In the USA, with the emergence of a black middle class and a longer and freer campaign for black advance, there is perhaps more respect for blackness than is the case in Brazil. The cult of "whitening", until recently confined to domestic multi-racial markets, has increased in the age of globalised TV.
Curiously enough, American TV channels, notably CNN, count medicated fade cream producers as sponsors of their Africa programmes. Even the hair straightening industry, although less conspicuously, has also been growing. Such a social phenomenon is more important for its psychosocial significance insofar as it evidences the traumatic consequences of centuries of imperialist and colonialist enslavement and oppression, than its lasting political importance.
Again, so big and strong is mother Africa with its 810 million people, that it can afford to look condescendingly upon and overcome such transient vagaries of her millions of children forcibly led astray by the white masters of old. At this stage, however, there is no doubt that the development of Africa and the assertion of black people in the Diaspora, are intertwined issues in the cause of black Africa revivalism. Hence the care with which blacks in Angola and Brazil watch the evolution of their increasing cultural and political relations - blacks are tired of the Brazilian-style "marginalisation", which they have suffered from for much longer than the term has been applied internationally to Africa.
I happen to be a white man by birth, but my attachments were and are to the majority peasant and oppressed Portuguese class I descended from. I was sent to be a "white" settler in Mozambique and in the process make up for my lack of formal qualifications and jump straight into the colonialist middle class - much, of course, at the expense of the oppressed African natives, peasants like my family.
Instead of accepting the tacit deal, I rebelled. I soon realised that my black class equivalents did not even qualify for the status of poor - they were natives, just one degree above slaves, but still serfs. It became apparent that as they had to learn the Portuguese language to serve them at home or at work, they were like silent shadows everywhere observing the whites as a civilian occupation force. But they had ended up knowing more about the white colonisers than these knew or cared to know about them.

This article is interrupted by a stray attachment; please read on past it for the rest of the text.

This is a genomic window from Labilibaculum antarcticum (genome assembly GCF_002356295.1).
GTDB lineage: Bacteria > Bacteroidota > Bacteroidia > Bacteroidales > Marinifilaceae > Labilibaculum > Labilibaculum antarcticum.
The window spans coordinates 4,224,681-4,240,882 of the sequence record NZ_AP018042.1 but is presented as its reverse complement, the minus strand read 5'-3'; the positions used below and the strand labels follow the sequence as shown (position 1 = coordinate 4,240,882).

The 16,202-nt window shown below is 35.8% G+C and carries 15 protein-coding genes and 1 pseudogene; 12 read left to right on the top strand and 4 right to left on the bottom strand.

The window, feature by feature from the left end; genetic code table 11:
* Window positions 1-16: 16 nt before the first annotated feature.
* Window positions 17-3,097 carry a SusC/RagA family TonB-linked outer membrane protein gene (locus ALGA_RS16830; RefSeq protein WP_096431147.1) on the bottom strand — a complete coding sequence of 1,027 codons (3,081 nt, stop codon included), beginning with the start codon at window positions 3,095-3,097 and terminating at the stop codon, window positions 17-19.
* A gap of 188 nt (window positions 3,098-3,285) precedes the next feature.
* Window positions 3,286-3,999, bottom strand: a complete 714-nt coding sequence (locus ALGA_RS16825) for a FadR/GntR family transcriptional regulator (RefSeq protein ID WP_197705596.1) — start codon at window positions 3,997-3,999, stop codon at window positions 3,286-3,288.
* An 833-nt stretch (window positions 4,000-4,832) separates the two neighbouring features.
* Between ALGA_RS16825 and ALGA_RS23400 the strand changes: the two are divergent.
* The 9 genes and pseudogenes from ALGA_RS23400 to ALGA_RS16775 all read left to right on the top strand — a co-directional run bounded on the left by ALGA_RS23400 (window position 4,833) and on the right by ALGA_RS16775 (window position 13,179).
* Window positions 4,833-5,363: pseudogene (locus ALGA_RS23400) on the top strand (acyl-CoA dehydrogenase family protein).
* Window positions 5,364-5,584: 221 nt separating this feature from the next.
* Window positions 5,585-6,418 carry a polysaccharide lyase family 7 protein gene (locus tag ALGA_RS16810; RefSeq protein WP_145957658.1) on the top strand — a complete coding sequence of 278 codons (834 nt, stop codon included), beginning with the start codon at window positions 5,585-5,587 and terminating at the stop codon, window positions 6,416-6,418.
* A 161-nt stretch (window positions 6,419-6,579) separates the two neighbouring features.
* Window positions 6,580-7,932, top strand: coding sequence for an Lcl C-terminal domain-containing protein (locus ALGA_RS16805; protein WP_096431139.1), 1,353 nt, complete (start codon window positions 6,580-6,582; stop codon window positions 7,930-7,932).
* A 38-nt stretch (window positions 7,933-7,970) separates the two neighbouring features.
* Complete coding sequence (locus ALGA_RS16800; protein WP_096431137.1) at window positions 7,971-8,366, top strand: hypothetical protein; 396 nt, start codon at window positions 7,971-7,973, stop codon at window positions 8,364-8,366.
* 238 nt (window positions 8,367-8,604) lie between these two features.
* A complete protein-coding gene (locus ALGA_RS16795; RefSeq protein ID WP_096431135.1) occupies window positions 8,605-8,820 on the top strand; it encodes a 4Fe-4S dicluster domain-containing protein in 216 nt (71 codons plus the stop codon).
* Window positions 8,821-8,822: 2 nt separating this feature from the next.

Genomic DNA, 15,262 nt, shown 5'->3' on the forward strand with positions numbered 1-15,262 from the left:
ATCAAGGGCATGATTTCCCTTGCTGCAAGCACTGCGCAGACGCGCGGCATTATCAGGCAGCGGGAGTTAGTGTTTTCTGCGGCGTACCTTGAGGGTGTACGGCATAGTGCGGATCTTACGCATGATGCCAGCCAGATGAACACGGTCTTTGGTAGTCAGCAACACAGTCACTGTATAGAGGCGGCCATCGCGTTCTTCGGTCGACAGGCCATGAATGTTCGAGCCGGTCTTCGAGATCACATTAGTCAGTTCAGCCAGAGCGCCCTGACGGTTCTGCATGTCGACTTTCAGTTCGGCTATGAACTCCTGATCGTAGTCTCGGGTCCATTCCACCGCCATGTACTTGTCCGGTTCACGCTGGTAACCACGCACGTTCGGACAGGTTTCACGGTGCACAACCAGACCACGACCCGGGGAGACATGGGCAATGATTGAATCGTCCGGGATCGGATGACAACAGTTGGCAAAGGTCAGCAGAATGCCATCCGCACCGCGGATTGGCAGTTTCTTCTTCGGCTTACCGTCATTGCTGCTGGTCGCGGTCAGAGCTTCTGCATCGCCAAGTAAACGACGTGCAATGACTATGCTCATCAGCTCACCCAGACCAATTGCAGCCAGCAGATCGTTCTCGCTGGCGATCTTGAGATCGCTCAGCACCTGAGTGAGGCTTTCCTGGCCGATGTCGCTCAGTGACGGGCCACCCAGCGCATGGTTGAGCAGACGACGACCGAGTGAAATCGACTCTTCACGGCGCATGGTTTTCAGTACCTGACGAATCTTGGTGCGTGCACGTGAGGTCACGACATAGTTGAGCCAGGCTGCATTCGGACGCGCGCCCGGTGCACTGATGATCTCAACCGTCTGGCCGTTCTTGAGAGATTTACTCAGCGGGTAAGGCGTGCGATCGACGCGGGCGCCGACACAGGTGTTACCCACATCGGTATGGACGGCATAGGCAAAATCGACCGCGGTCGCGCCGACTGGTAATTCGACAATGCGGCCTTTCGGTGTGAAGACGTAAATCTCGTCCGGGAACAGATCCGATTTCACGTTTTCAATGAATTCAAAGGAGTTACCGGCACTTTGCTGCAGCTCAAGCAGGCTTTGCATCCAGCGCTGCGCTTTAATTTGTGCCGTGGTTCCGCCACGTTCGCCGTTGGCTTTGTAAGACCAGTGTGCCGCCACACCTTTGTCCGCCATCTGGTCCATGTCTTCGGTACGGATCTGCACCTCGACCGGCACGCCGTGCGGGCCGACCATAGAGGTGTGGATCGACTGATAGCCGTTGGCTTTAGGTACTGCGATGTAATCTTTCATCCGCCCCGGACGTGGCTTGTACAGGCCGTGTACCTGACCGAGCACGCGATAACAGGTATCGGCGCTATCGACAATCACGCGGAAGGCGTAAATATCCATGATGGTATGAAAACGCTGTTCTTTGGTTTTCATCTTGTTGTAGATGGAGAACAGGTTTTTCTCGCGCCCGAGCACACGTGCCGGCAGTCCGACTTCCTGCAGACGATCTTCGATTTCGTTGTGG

I used to laugh together with Africans at the concept of "racial tolerance" - tolerance to Africans in their own land? What kind of virtue was that? And when the Brazilian sociologist, Gilberto Freire, having sold out to Portuguese colonialism, visited Mozambique in the early 1950s, we also laughed at the premises of his reasoning.
For their time, in relation to the "white world" - then as still now, so backward in understanding the intertwined issues of class and race - Freire's 1940's theories might have appeared striking. He was, after all, refuting the contemporary Aryan purity ideals of Nazism et al. But his comparison in negatives was a matter of academic erudition, not real life. The African natives did not and could not travel abroad to learn of such comparisons, they reacted in their own place and in their own time to the racialism they knew.
When, after escaping PIDE state police control in Lisbon, I managed to come to London (initially intending to go to Brazil) I could not even understand the concept of "white liberal" applied to my fellow British and South African freedom-fighters. Liberal struck me as a concept too far short of class solidarity.